Masters World Cup 2018
Skiers from around the world gathered at Theodore Wirth Park in Minneapolis, Minnesota for the 2018 Masters World Cup from Jan. 19-26. Representing top Nordic nations such as Norway, Finland, the Czech Republic, Denmark and Russia, the downtown city venue
The organizers demonstrated that they could put together a sound championships on a 7.5km loop in the heart of the city. Despite lower numbers than forecast and wacky weather, the Loppet Foundation delivered another stellar well-organized Masters World Cup in North America.
The medal count added up to 434 medals. The top nation was the U.S.A. with a total of 177 medals. Norway finished second place with 55 medals, and in third place was Finland with a medal count of 47.
Warm temperatures in Minneapolis were a big change for the region where skiers had spent a good portion of the season dealing with near- or sub-zero temperatures. Warm klisters were used for the Classic events that featured wet, granular snow along the 7.5km loop.
Master skiers compete in five-year age categories from 30 to 90 years, starting with AG1 (30-34) up to AG12 (85-89). J.D. Downing, World Masters Association (WMA) president and national director of the American Cross Country Skiers (AXCS), said that the oldest competitor was Idaho’s Charley French, who is still kicking and gliding with the best at 92 years.
“Because of Charley,” said Downing, “we actually changed the WMA rules, effective with the MWC2018, so that skiers 90+ (we usually only have one every eight to 10 years) would have their own race category instead of being combined with the ‘kids’ in the 85-89 categories.” Other ‘kids’ included Canadian Thor Vikstrom at 89 years and American Patricia Kaald at 81 years.
Races were held over seven days, with six days of racing and one rest day on Jan. 23. Day One on Jan. 20 featured Classic-technique events, and the U.S.A. got on the scoreboard early in the 15km women’s races, as American Alexandra Jospe won gold in the AG1 (30-34) event, Margie Nelson took home the AG2 (35-39) victory, Kim Rudd won the AG4 (45-49) race, Elizabeth Youngman ruled the AG6 (55-59) field and Carolyn Tiernan won AG8 (65-69) gold.
In the women’s 10km CL AG9 (70-74) race, American Gabriele Andersen, 73, opted to double-pole the entire course, winning over compatriot Trina Hosmer. The U.S.A.’S Kaald was the only competitor in the 10km AG11 (80-84) race, winning gold. In the men’s 30km AG2 (35-39) race, American Erik Solberg took the win, as John Bauer won 30km CL AG4 (45-49) gold for the U.S.A.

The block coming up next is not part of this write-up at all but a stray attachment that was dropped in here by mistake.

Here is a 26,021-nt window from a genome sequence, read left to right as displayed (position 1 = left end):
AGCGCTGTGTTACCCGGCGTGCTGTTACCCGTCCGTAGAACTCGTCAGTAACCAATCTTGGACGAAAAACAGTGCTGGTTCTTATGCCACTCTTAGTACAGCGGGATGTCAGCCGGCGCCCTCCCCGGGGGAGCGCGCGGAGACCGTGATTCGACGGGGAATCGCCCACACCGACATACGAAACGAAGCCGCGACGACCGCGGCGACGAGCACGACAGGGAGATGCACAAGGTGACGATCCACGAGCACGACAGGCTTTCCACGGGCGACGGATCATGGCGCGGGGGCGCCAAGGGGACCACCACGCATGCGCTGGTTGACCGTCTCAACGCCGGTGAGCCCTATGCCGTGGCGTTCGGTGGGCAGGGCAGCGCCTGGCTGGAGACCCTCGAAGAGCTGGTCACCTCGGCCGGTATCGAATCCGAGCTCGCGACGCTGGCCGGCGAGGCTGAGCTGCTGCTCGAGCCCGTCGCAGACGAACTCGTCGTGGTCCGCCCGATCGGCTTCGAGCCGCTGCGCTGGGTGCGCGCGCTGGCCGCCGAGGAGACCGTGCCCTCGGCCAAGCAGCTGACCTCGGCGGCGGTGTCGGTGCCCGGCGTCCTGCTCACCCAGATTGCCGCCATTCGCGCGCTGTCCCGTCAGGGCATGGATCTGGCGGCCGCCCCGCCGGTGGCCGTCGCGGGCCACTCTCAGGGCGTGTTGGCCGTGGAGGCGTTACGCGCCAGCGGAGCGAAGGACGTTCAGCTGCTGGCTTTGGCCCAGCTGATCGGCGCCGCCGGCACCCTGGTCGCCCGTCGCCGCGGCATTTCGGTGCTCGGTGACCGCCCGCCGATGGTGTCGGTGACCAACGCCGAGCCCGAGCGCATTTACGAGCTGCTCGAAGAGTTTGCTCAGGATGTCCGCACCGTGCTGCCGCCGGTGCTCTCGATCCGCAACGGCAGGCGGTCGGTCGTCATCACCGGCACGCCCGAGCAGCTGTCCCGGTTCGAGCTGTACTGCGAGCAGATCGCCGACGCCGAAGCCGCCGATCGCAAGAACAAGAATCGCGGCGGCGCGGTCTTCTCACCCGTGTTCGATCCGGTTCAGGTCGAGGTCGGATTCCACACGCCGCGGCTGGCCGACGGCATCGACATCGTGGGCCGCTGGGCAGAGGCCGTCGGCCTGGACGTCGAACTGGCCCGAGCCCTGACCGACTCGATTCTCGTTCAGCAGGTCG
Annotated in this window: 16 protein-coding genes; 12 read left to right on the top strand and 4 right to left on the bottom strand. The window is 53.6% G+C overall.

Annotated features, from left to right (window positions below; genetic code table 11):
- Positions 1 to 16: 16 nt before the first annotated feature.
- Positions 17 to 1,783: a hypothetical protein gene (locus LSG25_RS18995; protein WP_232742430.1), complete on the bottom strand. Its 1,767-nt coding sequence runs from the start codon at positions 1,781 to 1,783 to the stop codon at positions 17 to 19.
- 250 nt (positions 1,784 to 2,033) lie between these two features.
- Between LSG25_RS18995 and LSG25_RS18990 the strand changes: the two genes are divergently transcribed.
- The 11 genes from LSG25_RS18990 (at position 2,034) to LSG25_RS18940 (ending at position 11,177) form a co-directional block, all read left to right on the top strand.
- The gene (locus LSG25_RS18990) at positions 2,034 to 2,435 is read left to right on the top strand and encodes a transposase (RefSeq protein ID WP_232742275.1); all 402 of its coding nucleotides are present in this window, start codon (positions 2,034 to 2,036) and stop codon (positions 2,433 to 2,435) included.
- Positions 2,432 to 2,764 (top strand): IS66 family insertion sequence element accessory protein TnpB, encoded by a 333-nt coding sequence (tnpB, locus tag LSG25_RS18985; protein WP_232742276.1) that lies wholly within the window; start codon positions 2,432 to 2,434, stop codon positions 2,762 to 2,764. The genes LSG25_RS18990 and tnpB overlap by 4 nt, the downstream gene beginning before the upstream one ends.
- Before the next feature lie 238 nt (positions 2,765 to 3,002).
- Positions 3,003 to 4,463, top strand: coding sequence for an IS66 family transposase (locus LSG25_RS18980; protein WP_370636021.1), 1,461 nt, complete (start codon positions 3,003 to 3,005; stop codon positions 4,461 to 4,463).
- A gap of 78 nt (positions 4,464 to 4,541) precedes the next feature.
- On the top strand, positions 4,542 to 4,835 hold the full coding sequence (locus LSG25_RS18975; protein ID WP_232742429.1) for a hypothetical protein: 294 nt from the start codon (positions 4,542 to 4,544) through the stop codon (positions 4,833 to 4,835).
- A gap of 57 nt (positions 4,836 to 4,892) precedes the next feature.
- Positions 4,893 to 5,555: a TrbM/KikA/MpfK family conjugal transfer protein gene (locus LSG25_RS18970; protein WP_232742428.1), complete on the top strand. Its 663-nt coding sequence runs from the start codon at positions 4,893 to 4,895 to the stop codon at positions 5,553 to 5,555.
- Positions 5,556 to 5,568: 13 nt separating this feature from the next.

On Day Two, the same distances were run on the same course, but the technique switched to freestyle. American Jospe won gold again in the 15km FR AG1 (30-34) race, along with fellow U.S. skiers Nelson AG2 (35-39), Bonnie Weiskopf AG4 (45-49), Kathy Maddock AG5 (50-54), Jan Guenther AG6 (55-59), Muffy Ritz AG7 (60-64) and Hosmer, who won AG9 (70-74) gold in the 10km FR race. Canada’s Sarah Peters was the top AG3 (40-44) finisher in the 15km FR race, while Judy Buchanan-mappin won gold in AG8 (65-69) event. In the men’s races, the U.S.A.’S Barry Makarewicz took home gold in the AG6 (55-59) race, and Canadian Vikstrom won AG12 (85-89) gold in 10km FR event.
Day Three saw skiers choose between a 7.5km morning Classic race (5km for some categories) and a 7.5km afternoon skate race. In the Classic, Kathleen Dewahl (USA) took AG1 (30-34) gold, and it was Nelson (AG2) and Weiskopf (AG3) winning again. U.S. skier Kelly Milligan won the AG6 (55-59) race, Andersen took the AG9 (70-74) event, and in the 5km, Kaald took home AG11 (80-84) gold again. Matthew Liebsch (AG1) and Craig Cardinal (AG2) took gold for the U.S. as well, while Irvin Servold won gold in the men’s 5km AG12 (8589) race for Canada.
The U.S.A.’S Jospe (AG1) proved herself a triple threat by earning three Masters World Cup gold medals in as many days. It was gold for Gina Chythlook of the U.S. in AG2, Erika Saveraid in AG3, Kelly Skillicorn in AG5, Youngman in AG6, Kate Ellis in AG7 and Tiernan in AG8. Canadian Jim Ballendline took gold in the AG11 5km race, while Vikstrom claimed the same in AG12 contest.